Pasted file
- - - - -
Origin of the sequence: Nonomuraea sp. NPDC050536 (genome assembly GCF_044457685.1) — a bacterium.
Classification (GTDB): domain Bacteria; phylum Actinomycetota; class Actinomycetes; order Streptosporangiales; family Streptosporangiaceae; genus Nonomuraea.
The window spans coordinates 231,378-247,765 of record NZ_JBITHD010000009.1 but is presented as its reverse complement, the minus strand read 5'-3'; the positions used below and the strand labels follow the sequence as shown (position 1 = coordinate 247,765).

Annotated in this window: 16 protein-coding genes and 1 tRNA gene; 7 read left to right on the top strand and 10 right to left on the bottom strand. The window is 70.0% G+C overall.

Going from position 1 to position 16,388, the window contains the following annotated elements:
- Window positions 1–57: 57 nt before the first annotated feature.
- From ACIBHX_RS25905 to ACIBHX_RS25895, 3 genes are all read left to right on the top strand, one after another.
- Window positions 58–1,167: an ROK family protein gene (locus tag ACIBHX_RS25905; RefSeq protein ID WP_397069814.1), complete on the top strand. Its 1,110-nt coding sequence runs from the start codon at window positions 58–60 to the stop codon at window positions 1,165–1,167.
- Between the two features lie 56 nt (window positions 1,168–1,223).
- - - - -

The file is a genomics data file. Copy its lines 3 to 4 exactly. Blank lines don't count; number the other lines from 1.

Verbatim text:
The window spans coordinates 231,378-247,765 of record NZ_JBITHD010000009.1 but is presented as its reverse complement, the minus strand read 5'-3'; the positions used below and the strand labels follow the sequence as shown (position 1 = coordinate 247,765).

Annotated in this window: 16 protein-coding genes and 1 tRNA gene; 7 read left to right on the top strand and 10 right to left on the bottom strand. The window is 70.0% G+C overall.